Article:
Gordon R. Howe was the richest man in the world. As he approached his ninety-second birthday, his lovely wife gushed about how he took three dollars and invested it in the stock market in oil way back before most people owned cars. It was a lucky guess he told her and one that shaped the rest of his life. Gordon's three mistresses arrived at the birthday bash each with a different cover, and were put into three separate rooms.
Gordon went to his office and poured himself a large highball and he recalled how his doctor told him he needed a new liver twenty years ago and warned him that it was rare to find a perfect match. Gordon's charitable foundation ran advertisements and a donor was found. Of course, the girl whose liver matched didn't understand that she couldn't live without her liver, but the check cleared and she showed up at the hospital because she had a nasty drug habit, which was exploited by the police chief with political ambitions after he picked her up off the streets for turning tricks.
Gordon R. Howe owned many powerful men in high standing. The private trips to white sandy beaches full of underage girls in bikinis made his business dealings grow and the richest man in the world wouldn't be charged even when the dead body of his former business partner found its way on his property. Gordon had the guards take photos of the prescription bottle next to the body. Gordon had no fear of being arrested as the law only applied to those unable to buy good help.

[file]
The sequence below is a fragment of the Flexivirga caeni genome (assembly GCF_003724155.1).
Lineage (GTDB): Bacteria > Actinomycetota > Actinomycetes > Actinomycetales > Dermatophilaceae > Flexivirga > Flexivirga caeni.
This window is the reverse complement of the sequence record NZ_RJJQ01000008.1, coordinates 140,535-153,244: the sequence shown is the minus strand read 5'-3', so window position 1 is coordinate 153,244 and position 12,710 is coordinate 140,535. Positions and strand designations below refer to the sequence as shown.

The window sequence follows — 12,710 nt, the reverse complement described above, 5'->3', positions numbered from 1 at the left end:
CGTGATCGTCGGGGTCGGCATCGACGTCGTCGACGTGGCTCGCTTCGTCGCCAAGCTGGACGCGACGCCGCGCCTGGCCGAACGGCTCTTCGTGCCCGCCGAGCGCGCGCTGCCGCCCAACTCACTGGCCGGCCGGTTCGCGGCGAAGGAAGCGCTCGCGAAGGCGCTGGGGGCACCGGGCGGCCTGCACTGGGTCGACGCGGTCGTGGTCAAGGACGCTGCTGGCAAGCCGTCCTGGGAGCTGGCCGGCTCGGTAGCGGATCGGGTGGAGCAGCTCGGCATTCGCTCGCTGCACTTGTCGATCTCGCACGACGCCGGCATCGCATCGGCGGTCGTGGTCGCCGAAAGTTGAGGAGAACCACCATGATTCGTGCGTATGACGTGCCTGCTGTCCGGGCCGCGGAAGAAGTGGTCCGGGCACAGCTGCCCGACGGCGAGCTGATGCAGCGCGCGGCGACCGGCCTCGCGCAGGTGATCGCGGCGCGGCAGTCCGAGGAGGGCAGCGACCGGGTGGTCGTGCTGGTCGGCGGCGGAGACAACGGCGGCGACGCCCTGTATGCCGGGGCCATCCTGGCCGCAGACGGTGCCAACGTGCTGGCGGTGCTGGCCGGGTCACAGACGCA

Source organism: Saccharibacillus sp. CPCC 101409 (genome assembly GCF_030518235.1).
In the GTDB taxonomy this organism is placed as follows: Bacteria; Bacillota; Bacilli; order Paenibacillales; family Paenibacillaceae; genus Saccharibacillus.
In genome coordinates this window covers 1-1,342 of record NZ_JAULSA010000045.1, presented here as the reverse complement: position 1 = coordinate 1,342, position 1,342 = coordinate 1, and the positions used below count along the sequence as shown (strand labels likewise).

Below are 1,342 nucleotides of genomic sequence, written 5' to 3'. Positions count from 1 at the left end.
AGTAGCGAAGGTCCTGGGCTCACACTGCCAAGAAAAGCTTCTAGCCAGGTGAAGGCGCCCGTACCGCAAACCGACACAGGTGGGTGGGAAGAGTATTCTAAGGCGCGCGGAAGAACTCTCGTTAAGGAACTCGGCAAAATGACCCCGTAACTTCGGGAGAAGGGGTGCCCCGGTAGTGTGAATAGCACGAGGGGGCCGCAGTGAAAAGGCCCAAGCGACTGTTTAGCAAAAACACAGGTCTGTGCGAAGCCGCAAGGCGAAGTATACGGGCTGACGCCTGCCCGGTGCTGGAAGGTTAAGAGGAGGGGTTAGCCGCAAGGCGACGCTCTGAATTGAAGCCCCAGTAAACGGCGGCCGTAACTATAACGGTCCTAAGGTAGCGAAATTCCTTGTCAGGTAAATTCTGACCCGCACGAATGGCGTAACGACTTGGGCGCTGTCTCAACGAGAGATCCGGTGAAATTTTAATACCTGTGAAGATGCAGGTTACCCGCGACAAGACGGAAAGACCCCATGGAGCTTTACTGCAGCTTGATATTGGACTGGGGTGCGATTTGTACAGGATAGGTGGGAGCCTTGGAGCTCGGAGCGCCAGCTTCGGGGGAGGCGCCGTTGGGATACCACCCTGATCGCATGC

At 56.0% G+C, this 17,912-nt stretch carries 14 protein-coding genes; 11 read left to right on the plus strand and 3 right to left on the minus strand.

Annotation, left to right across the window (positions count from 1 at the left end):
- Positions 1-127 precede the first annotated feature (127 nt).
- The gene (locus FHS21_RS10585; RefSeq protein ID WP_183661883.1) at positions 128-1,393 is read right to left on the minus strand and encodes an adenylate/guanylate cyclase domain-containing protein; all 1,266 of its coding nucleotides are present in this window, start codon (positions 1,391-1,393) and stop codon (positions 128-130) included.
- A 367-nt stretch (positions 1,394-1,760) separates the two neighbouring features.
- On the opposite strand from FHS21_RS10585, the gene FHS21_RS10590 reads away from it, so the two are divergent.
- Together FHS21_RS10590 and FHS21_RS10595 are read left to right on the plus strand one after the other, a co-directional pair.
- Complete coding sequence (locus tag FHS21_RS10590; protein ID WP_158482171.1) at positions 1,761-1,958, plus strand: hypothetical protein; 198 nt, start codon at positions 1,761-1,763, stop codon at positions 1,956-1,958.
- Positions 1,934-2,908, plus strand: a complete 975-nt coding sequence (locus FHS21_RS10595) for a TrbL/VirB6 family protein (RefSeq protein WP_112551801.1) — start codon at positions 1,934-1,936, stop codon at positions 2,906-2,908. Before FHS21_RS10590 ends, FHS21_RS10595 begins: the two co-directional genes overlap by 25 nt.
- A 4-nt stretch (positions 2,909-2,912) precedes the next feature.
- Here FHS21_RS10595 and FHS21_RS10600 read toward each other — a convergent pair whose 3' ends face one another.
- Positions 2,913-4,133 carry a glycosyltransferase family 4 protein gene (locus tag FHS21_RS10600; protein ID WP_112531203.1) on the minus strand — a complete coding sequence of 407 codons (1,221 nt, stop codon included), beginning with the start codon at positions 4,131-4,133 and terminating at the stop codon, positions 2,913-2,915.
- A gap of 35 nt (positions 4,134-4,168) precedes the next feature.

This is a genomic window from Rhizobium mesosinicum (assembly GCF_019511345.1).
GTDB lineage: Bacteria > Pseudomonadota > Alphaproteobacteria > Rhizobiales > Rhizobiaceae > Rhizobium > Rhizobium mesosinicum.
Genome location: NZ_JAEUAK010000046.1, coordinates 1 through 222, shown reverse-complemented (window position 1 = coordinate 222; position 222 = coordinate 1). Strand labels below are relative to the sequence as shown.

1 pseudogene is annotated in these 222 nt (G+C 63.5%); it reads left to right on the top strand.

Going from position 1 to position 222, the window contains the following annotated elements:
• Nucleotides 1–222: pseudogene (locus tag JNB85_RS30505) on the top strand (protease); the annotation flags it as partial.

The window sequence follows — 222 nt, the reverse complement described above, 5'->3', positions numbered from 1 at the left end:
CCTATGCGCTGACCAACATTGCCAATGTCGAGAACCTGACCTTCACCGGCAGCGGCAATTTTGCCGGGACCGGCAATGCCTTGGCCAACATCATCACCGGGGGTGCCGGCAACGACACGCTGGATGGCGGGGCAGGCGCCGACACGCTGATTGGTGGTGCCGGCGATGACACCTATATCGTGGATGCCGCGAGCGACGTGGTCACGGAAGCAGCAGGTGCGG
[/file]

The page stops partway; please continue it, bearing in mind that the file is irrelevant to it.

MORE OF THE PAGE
The birthday party was full of famous folks whom Gordon had helped in one way or the other and the woman wore diamonds and dresses by the most famous designers. The men took calls during the dinner party.
Gordon felt flush at the end of dessert.
The fabulous life of a gambler was coming to an end as Gordon slumped over at his seat. The lucky life had all ups and no downs, until the moment his soul was severed from his body. A very surprised Gordon R. Howe looked down at his dead self and up at a man holding a contract.
“Remember our deal?” the man said.
“I remember,” Gordon said.
“If you give me your soul, then your luck would never run out.”
“I never signed it! I never signed it!” Gordon protested.
“Your signature wasn't necessary, I have evidence.”
“What evidence?” Gordon asked.
“The evidence of how you lived your life.”